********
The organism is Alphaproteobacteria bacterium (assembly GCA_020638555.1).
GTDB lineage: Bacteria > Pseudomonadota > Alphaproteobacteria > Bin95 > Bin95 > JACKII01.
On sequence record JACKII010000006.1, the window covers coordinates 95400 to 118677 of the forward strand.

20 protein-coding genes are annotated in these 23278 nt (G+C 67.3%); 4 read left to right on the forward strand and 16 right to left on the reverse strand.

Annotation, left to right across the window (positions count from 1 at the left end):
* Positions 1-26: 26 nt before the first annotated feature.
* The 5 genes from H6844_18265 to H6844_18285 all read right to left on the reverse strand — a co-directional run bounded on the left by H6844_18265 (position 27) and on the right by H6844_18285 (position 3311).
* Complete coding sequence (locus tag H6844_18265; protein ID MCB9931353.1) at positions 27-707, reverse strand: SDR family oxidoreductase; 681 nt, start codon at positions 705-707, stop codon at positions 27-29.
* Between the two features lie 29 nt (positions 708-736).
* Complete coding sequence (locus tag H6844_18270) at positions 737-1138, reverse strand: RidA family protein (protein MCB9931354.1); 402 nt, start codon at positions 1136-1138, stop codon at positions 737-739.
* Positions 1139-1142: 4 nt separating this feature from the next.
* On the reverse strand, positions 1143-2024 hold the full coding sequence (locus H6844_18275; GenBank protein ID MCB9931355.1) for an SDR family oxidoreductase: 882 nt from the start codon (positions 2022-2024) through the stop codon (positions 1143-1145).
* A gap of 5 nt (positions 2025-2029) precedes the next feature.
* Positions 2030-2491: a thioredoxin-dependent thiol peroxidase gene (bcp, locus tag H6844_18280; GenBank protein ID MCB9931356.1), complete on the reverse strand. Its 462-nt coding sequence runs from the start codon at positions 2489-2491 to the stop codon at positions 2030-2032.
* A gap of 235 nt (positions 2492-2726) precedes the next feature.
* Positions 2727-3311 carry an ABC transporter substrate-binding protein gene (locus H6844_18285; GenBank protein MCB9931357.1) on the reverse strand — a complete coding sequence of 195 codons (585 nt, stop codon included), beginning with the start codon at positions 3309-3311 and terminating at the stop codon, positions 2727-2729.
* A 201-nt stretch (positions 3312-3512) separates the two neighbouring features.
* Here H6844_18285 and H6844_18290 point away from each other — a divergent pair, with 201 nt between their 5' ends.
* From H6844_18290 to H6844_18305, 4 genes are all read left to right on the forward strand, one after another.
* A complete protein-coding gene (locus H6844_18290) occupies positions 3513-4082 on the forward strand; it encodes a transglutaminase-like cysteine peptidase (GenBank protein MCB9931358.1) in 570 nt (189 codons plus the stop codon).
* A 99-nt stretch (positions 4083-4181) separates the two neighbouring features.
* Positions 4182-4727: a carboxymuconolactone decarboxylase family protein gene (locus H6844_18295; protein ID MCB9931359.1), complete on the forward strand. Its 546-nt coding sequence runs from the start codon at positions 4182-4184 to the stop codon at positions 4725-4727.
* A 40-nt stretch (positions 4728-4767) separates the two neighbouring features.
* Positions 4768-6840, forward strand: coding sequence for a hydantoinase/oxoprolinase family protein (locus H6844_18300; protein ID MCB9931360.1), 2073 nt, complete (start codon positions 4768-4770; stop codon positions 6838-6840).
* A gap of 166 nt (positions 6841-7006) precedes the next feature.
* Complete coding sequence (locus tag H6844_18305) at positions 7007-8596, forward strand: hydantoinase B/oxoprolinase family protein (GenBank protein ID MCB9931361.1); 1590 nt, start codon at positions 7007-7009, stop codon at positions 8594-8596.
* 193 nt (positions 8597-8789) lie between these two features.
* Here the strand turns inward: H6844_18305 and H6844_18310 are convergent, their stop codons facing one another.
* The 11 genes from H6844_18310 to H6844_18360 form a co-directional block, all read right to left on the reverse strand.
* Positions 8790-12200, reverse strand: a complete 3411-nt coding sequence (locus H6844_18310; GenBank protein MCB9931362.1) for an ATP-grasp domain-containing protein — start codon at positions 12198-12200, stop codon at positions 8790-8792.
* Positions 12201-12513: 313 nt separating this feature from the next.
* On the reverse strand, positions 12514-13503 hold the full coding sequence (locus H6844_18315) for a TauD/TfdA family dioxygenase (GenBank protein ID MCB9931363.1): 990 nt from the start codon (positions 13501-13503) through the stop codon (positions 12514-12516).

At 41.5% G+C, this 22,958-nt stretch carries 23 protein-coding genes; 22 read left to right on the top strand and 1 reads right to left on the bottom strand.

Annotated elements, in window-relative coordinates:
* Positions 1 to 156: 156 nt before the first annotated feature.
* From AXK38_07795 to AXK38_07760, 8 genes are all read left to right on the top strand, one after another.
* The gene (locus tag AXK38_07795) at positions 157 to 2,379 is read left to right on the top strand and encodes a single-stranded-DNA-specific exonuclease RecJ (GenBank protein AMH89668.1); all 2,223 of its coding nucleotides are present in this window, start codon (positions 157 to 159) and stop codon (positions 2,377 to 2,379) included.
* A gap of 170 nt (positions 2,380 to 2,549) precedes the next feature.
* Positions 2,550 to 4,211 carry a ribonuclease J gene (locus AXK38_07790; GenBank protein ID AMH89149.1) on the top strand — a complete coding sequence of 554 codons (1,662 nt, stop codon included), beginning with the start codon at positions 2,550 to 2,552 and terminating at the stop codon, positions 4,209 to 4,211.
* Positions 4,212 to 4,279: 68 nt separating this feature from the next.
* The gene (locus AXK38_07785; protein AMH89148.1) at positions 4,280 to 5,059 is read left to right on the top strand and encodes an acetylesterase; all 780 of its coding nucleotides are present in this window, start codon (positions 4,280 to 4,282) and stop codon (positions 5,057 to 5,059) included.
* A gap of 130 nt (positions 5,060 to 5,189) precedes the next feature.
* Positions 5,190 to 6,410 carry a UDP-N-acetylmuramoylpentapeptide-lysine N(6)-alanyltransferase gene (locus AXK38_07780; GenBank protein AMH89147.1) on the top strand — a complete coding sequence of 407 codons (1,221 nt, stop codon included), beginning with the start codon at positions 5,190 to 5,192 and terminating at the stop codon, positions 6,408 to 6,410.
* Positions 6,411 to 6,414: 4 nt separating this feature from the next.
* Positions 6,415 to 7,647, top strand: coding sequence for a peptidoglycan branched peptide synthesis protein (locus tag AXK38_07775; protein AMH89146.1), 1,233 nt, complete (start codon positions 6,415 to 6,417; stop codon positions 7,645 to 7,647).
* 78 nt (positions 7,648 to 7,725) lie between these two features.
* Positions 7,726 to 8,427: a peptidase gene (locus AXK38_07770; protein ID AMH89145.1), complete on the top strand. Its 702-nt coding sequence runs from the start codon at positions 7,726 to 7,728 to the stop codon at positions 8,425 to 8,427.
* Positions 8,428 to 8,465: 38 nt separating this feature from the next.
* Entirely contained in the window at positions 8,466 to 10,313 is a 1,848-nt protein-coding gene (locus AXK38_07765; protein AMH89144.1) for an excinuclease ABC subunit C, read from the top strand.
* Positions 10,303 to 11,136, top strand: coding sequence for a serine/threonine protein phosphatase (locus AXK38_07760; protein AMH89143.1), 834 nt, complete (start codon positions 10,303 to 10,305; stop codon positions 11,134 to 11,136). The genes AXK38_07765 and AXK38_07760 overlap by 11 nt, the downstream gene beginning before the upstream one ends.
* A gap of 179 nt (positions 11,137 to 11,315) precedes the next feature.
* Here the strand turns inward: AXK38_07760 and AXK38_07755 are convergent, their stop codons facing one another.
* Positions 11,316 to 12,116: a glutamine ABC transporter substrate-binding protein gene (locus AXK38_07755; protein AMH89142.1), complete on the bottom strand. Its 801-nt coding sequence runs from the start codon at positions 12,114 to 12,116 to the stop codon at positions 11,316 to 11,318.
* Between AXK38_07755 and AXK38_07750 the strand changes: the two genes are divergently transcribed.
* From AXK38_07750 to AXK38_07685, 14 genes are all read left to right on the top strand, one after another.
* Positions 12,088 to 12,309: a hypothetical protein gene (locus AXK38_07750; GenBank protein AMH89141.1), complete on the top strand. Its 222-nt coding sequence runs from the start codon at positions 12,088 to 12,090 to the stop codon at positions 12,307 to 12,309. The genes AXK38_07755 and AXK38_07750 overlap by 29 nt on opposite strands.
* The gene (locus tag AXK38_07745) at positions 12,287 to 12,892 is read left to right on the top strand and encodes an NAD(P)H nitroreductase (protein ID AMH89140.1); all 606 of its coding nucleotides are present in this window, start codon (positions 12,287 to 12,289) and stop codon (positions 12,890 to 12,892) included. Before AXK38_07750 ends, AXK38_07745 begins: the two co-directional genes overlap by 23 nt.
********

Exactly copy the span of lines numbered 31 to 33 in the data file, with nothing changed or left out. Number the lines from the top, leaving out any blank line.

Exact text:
* Positions 12201-12513: 313 nt separating this feature from the next.
* On the reverse strand, positions 12514-13503 hold the full coding sequence (locus H6844_18315) for a TauD/TfdA family dioxygenase (GenBank protein ID MCB9931363.1): 990 nt from the start codon (positions 13501-13503) through the stop codon (positions 12514-12516).

At 41.5% G+C, this 22,958-nt stretch carries 23 protein-coding genes; 22 read left to right on the top strand and 1 reads right to left on the bottom strand.